Smith And Wesson Forums banner

1 - 14 of 14 Posts

·
Registered
Joined
·
68 Posts
Discussion Starter · #1 ·
I've got a K-22 made in 1952. Yesterday I noticed that when the cylinder is pushed back into the frame, it sometimes rolls clockwise a bit without locking up. I looked at the bolt when this was happening and it looked like it wasn't coming up all the way. Then with the cylinder open I pressed down on the bolt and it seems pretty weak. Other times, it comes right up and locks up tight. Does the bolt have it's own spring, or a separate one? It this fairly easy to get to in order to fix it?
 

·
Registered
Joined
·
2,602 Posts
Yup , sure does , and Yup , on a 1952 it's easy.
Your gun should have a screw in the front of the trigger guard. Pull it out then remove a very small diameter spring and plunger. If hard to get out I have snagged them with a tooth pick or a paper clip.
Maybe hard to find a replacement so try a VERY LITTLE stretch on the spring and reinstall .
That ought to do it.

Also try a little oil down in the Bolt hole. Then pump it up and down a couple of times. Might just be a bit gummy.
 
  • Like
Reactions: msharley

·
Registered
Joined
·
9,081 Posts
Hey RR,

I would bet that the insides need a good cleaning. Take it apart...DO NOT PRY on the blamed SIDE PLATE! Carefully remove all the internals. Dump 'em in a bucket of ATF for a week or so, along with the frame. Soaking is good!

Then you can clean out the spring tunnel for the bolt. (bet you a cup of coffee it is filled with "gunk" and such) LOL

Wipe it all down good.. Put it back together, and shoot it for the next 70yrs.

You may want to buy/make a rebound spring tool

I made mine out of a welding rod.

Later, Mark
 

·
Registered
Joined
·
68 Posts
Discussion Starter · #5 ·
Thanks guys,

Actually, when I hadn't heard from anyone by lunchtime, I got real brave and decided to see if that trigger guard screw had anything to do with the tension on the bolt, so I took it out and by golly, there was less tension than before. So...……….I got even braver and took the sideplate off, just like someone told me by tapping on the opposite side of the frame. Then I could see the connection between the screw and the bolt base. So then I got a toothpick and pulled out the spring, then shot some cleaner up the hole and by golly again, out came the plunger! It was just like you guys told me, except you hadn't yet! I cleaned everything up real good,(actually the only real dirty part was the plunger hole) put it all back together and she works great now. Thanks for all the help. If I hadn't been so anxious to get it done, I might not be so proud of myself tonite, for figuring it out on my own.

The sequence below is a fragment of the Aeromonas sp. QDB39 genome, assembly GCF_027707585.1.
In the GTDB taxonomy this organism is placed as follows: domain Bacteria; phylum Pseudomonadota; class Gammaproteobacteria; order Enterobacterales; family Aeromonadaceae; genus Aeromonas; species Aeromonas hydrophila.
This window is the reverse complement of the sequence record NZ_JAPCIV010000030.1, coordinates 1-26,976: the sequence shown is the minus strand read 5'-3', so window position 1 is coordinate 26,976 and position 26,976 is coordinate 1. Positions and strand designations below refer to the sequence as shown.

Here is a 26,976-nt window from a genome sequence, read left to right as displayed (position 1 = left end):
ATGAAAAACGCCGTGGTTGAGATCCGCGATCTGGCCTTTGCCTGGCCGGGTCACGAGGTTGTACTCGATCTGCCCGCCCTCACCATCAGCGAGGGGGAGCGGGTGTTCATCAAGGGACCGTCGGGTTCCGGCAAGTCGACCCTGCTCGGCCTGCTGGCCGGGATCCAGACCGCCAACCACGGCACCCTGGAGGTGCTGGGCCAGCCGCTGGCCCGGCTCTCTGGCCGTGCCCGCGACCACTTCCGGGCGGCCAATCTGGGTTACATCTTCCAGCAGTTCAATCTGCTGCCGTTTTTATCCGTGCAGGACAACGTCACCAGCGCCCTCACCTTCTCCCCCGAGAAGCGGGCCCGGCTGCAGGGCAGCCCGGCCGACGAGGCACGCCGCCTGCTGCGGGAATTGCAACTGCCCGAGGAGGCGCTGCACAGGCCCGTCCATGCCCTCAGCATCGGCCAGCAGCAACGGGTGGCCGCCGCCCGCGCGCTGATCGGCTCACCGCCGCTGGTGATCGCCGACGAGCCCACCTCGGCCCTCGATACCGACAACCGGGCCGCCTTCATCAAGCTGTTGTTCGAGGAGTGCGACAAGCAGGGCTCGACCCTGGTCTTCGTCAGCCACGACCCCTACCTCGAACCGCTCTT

Thanks again for your responses.
RR
 

·
Registered
Joined
·
9,081 Posts
Hey RR,

We are so glad to be of help!

Most likely, there are/were a dozen "lurkers" who have benefited from your thread!

Send pics. We love pics of fine revolvers!

Later, Mark
 
  • Like
Reactions: Injunbro

·
Registered
Joined
·
9,081 Posts
Hey RR,

That is a really swell looking K 22!

Bit of a turn line, touch of muzzle wear ............. from a lifetime of bringing some/few folk pleasure.

Shoot it well & often!

Later, Mark
 

·
Registered
Joined
·
68 Posts
Discussion Starter · #10 ·
Thanks Mark,

I love having the original box with it too. I open the box and look at it, and think about what it must have been like for the original owner in 1952 to go into some gun shop somewhere and point at that gun and say" I'll take that one".
I sure do enjoy shooting it and taking care of it, as I do with all my Smiths. I inherited a couple others from my Father-in-Law, and he kept them in pristeen shape. Thanks again for all the help from all you fellow shooters.
Jim
 

·
Registered
Joined
·
9,081 Posts
K 22 ENJOYMENT!

Hey Jim,

May have been a hardware or variety or General Store? May have been ordered direct from the Factory? :cool:

Bet it shoots better than most firearms made today!:D

Fit & finish is "superlative"!

The 5 screw is circa 1950. Mislabeled the pic of the three screw. It is circa 1978 (bought it new, when I turned 21):D

Later, Mark
 

Attachments

  • Like
Reactions: series guy

·
Premium Member
Joined
·
2,974 Posts
Yup , sure does , and Yup , on a 1952 it's easy.
Your gun should have a screw in the front of the trigger guard. Pull it out then remove a very small diameter spring and plunger. If hard to get out I have snagged them with a tooth pick or a paper clip.
Maybe hard to find a replacement so try a VERY LITTLE stretch on the spring and reinstall .
That ought to do it.

Also try a little oil down in the Bolt hole. Then pump it up and down a couple of times. Might just be a bit gummy.
FYI - Replacement springs are available from Wolff Gun Springs... the cylinder stop springs meant for the newer "3-screw" guns, the XP (Extra Power) spring #17185, which are longer than the standard spring, will work in 5-screw guns.
 
1 - 14 of 14 Posts
Top